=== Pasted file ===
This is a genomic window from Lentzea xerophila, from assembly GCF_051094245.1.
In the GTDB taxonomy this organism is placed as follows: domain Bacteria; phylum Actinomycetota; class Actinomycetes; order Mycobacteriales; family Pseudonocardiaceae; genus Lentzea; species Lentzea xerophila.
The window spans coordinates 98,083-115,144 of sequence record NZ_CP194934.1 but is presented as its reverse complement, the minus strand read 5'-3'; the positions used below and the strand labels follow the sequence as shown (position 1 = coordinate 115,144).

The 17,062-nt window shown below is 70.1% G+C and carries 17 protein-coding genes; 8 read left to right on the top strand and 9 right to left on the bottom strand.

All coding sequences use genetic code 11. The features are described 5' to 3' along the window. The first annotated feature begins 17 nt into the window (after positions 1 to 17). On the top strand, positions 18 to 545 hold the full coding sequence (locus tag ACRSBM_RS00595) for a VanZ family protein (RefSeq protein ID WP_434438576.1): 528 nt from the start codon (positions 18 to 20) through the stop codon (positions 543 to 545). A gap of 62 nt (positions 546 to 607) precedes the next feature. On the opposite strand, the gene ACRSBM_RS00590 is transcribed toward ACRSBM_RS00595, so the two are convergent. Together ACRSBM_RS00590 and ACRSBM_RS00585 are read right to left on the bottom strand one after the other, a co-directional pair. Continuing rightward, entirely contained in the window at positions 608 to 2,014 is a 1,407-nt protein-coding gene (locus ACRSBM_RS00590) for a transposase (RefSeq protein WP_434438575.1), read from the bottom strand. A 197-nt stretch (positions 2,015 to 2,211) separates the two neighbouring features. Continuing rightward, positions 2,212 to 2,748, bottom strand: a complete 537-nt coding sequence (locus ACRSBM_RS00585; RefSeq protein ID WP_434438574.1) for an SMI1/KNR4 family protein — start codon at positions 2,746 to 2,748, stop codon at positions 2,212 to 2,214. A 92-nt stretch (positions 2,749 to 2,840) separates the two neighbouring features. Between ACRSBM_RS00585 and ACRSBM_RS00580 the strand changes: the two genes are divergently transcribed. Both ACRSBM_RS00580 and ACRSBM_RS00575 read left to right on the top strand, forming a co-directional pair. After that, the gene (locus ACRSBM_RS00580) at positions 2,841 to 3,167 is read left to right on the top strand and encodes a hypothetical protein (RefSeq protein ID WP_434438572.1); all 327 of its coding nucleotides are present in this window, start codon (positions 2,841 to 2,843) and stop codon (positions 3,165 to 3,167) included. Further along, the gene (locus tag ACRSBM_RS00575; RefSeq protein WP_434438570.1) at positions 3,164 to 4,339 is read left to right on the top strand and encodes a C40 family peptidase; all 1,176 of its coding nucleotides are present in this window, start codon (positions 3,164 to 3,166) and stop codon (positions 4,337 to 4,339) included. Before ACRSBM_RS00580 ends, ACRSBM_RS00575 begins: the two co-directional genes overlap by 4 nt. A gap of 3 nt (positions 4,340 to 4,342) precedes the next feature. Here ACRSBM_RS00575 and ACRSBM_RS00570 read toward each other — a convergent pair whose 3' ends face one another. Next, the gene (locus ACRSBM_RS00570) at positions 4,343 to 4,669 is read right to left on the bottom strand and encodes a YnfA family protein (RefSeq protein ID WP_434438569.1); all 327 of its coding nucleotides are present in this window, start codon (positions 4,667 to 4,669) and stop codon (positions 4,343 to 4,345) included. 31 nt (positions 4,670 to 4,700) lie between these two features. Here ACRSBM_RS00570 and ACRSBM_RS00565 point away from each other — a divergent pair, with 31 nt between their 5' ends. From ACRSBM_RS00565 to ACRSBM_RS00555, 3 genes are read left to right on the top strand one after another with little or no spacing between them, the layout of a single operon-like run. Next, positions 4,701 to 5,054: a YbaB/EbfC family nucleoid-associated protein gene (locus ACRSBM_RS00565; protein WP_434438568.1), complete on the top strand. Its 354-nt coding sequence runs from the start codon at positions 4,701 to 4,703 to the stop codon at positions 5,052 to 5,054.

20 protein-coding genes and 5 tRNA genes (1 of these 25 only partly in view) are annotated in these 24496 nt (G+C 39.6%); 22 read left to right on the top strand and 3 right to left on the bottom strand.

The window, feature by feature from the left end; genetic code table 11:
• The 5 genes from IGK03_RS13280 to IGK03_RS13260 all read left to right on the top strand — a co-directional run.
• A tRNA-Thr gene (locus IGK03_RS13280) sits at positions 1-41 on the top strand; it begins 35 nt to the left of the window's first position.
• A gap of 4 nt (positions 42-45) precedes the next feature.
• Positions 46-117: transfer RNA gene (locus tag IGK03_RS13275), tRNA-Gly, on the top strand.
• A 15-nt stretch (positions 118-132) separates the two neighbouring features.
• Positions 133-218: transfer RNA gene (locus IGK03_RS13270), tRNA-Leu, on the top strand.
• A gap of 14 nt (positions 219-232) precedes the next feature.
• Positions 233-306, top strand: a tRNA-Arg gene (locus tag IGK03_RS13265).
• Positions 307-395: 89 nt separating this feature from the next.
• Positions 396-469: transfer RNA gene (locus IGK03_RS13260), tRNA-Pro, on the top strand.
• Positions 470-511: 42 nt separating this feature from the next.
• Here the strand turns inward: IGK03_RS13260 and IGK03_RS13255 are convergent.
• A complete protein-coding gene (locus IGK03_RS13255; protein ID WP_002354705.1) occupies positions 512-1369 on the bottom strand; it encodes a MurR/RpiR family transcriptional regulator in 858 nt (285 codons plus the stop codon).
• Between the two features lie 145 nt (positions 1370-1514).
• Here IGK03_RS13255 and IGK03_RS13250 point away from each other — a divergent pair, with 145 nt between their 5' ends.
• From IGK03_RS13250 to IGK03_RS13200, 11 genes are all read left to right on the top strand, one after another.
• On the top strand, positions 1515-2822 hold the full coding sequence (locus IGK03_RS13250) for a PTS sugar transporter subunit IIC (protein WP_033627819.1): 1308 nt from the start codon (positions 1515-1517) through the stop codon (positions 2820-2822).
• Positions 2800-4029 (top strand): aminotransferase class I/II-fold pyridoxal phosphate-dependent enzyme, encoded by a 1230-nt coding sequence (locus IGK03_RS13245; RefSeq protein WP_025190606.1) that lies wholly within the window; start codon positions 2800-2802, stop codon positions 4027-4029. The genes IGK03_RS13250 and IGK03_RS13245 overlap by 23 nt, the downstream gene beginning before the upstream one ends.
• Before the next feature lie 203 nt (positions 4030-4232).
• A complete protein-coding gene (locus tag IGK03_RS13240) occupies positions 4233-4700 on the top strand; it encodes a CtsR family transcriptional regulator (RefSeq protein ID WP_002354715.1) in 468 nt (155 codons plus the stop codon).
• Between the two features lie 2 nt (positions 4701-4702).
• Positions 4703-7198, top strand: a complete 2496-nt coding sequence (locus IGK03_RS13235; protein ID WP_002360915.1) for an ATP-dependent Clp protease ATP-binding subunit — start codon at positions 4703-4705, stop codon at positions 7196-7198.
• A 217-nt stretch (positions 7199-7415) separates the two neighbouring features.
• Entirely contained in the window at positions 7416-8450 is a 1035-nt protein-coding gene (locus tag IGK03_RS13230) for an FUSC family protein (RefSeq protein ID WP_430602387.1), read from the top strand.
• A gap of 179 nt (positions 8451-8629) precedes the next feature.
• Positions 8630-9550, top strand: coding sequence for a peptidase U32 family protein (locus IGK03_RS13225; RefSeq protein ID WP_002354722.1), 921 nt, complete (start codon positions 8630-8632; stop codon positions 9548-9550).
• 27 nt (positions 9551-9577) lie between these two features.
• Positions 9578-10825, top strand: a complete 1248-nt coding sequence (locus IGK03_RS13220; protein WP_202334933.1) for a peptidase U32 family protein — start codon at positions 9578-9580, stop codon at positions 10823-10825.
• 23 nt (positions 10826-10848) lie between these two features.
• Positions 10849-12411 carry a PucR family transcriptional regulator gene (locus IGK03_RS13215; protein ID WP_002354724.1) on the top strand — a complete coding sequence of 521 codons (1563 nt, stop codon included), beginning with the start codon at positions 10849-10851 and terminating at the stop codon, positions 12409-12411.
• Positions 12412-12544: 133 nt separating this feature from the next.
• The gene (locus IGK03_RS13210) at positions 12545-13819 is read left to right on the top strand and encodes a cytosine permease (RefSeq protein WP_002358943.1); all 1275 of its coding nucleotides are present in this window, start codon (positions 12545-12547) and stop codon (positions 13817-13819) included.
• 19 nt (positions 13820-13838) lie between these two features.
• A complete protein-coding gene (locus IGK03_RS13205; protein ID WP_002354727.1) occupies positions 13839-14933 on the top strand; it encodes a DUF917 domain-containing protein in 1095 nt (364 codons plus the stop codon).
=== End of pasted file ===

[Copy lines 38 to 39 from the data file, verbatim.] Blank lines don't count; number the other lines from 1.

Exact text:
• Positions 12412-12544: 133 nt separating this feature from the next.
• The gene (locus IGK03_RS13210) at positions 12545-13819 is read left to right on the top strand and encodes a cytosine permease (RefSeq protein WP_002358943.1); all 1275 of its coding nucleotides are present in this window, start codon (positions 12545-12547) and stop codon (positions 13817-13819) included.